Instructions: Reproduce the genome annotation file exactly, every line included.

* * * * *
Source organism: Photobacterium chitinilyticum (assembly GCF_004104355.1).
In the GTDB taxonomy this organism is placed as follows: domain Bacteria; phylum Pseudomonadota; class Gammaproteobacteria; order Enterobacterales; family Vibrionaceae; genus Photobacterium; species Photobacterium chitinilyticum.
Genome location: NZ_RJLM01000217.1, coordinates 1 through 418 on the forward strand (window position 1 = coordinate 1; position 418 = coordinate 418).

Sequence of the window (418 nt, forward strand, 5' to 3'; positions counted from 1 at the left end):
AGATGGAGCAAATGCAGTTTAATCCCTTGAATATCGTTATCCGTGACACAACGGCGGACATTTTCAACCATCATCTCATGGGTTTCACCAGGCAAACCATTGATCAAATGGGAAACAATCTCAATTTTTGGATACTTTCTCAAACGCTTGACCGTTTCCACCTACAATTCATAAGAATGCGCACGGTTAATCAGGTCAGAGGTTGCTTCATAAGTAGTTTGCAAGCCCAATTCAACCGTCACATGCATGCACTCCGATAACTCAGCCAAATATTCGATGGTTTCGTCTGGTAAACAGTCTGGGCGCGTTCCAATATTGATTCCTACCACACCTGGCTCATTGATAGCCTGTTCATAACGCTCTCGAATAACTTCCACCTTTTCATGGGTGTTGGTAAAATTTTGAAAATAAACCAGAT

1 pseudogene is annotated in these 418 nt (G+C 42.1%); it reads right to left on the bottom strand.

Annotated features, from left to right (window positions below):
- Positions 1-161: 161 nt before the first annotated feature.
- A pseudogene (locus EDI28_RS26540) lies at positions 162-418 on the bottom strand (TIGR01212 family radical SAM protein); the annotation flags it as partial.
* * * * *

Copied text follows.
Source organism: Photobacterium chitinilyticum (assembly GCF_004104355.1).
In the GTDB taxonomy this organism is placed as follows: domain Bacteria; phylum Pseudomonadota; class Gammaproteobacteria; order Enterobacterales; family Vibrionaceae; genus Photobacterium; species Photobacterium chitinilyticum.
Genome location: NZ_RJLM01000217.1, coordinates 1 through 418 on the forward strand (window position 1 = coordinate 1; position 418 = coordinate 418).

Sequence of the window (418 nt, forward strand, 5' to 3'; positions counted from 1 at the left end):
AGATGGAGCAAATGCAGTTTAATCCCTTGAATATCGTTATCCGTGACACAACGGCGGACATTTTCAACCATCATCTCATGGGTTTCACCAGGCAAACCATTGATCAAATGGGAAACAATCTCAATTTTTGGATACTTTCTCAAACGCTTGACCGTTTCCACCTACAATTCATAAGAATGCGCACGGTTAATCAGGTCAGAGGTTGCTTCATAAGTAGTTTGCAAGCCCAATTCAACCGTCACATGCATGCACTCCGATAACTCAGCCAAATATTCGATGGTTTCGTCTGGTAAACAGTCTGGGCGCGTTCCAATATTGATTCCTACCACACCTGGCTCATTGATAGCCTGTTCATAACGCTCTCGAATAACTTCCACCTTTTCATGGGTGTTGGTAAAATTTTGAAAATAAACCAGAT

1 pseudogene is annotated in these 418 nt (G+C 42.1%); it reads right to left on the bottom strand.

Annotated features, from left to right (window positions below):
- Positions 1-161: 161 nt before the first annotated feature.
- A pseudogene (locus EDI28_RS26540) lies at positions 162-418 on the bottom strand (TIGR01212 family radical SAM protein); the annotation flags it as partial.